CT and MRI features of Abdominal compartment syndrome

What is abdominal compartment syndrome (ACS), and what are its CT and MRI features?

ACS is a life-threatening condition characterized by increased intraabdominal pressure (>20 mm Hg) with dysfunction of at least one thoracoabdominal organ. (Normal intraabdominal pressure is ≈5 mm Hg.) Potential etiologies of ACS include trauma, abdominal surgery, pancreatitis, sepsis, massive fluid resuscitation, and abdominal malignancy. Treatment is generally with decompressive laparotomy along with supportive therapy.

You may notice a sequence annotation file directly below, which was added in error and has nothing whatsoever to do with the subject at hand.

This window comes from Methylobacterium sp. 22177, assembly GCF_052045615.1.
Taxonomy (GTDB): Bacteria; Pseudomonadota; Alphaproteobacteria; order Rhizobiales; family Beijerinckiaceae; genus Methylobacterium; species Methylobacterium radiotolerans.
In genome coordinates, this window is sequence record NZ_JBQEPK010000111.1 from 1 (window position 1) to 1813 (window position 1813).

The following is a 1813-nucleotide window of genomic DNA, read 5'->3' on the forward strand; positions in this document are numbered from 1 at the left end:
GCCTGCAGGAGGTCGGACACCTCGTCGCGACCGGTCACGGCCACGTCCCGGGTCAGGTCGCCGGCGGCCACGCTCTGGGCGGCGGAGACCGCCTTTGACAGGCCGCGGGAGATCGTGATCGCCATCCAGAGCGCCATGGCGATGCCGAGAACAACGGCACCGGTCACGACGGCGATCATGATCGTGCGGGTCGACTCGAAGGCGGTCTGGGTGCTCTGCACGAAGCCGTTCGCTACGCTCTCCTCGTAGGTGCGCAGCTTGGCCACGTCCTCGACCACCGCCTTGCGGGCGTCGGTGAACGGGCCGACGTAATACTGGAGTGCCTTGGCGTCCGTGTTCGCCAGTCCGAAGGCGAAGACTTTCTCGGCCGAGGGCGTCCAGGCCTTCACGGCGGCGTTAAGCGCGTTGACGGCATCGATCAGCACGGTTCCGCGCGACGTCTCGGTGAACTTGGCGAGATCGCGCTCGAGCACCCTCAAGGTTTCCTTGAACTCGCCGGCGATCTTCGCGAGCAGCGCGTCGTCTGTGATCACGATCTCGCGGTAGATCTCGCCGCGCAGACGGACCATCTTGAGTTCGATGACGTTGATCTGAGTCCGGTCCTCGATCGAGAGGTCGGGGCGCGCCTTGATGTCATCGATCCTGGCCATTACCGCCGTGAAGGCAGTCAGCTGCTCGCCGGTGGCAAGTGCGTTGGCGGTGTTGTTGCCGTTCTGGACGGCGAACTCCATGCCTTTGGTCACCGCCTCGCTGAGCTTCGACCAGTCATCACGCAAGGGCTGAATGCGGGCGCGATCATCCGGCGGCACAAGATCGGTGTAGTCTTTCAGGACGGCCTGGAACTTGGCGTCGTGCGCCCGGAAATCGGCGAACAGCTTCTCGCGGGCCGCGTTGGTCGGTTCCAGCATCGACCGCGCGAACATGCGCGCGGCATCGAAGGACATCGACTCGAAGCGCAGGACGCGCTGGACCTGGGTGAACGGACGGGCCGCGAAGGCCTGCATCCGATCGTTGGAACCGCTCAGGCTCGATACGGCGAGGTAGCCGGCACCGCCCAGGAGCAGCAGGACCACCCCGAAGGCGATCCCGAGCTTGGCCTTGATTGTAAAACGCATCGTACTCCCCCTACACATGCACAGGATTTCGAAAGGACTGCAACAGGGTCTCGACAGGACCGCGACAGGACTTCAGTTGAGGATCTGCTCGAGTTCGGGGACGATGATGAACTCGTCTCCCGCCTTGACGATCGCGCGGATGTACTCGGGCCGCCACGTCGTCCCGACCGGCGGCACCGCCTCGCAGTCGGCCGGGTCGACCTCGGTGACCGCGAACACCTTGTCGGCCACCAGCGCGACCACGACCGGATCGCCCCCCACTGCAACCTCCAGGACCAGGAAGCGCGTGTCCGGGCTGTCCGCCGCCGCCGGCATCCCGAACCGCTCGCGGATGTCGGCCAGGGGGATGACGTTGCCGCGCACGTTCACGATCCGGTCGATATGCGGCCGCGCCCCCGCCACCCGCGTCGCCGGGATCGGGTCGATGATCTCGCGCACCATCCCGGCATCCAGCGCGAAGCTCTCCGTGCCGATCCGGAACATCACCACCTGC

On CT and MRI, a rounded configuration of the abdomen is typically seen, with an anteroposterior : transverse abdominal diameter ratio of >0.8 (“round belly” sign). Other imaging findings may include ascites or hemoperitoneum; presence of retroperitoneal disease; flattening of the inferior vena cava or renal veins; bowel wall thickening and hyperenhancement; heterogeneous hepatic enhancement; and elevation of the diaphragm.


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